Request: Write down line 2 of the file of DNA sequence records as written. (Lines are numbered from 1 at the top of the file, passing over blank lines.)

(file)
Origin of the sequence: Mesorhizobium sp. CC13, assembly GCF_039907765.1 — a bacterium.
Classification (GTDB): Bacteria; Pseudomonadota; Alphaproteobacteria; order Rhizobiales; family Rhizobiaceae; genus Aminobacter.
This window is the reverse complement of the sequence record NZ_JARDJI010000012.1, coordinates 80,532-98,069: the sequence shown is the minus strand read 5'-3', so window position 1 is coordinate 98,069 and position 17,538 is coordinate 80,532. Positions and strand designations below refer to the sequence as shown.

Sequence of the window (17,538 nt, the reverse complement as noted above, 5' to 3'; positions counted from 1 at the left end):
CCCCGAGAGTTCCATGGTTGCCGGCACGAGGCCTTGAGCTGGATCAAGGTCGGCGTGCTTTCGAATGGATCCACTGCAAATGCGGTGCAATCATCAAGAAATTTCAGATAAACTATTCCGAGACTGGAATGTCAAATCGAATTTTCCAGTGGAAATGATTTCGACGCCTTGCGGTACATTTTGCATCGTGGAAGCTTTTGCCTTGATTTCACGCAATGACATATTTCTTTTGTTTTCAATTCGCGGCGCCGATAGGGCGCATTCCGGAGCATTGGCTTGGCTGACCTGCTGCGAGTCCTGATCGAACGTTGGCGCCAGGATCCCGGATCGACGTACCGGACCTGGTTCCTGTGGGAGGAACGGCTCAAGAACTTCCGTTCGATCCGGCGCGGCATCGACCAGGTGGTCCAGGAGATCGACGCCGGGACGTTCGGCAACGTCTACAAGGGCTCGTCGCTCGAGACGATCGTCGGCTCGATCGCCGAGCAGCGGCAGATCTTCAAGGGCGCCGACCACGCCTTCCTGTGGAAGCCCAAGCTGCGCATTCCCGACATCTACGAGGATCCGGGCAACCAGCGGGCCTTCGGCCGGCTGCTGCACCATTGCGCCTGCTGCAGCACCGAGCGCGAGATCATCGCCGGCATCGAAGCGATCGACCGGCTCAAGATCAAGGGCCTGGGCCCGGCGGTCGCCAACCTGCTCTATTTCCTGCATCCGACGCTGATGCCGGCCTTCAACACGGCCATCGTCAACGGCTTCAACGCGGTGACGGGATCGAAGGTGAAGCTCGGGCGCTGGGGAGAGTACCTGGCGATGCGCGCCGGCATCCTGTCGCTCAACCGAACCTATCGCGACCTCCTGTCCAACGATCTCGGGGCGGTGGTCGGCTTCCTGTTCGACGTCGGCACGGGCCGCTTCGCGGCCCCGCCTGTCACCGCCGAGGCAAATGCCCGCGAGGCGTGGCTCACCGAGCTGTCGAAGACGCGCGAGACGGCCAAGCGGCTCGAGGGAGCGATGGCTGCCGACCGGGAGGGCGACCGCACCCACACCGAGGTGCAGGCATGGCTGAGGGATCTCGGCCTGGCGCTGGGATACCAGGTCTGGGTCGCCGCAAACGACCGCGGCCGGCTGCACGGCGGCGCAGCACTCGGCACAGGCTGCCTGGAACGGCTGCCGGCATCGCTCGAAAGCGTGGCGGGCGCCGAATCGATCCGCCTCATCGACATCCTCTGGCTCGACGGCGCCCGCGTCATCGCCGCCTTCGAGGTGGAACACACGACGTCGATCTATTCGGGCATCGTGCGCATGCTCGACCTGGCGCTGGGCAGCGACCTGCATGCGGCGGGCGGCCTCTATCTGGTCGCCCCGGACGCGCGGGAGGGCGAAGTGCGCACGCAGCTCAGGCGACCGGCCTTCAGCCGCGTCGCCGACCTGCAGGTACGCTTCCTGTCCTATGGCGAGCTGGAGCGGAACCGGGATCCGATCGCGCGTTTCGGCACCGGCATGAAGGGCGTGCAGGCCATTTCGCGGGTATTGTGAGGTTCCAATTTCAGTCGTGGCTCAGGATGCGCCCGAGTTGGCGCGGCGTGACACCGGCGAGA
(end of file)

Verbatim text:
Classification (GTDB): Bacteria; Pseudomonadota; Alphaproteobacteria; order Rhizobiales; family Rhizobiaceae; genus Aminobacter.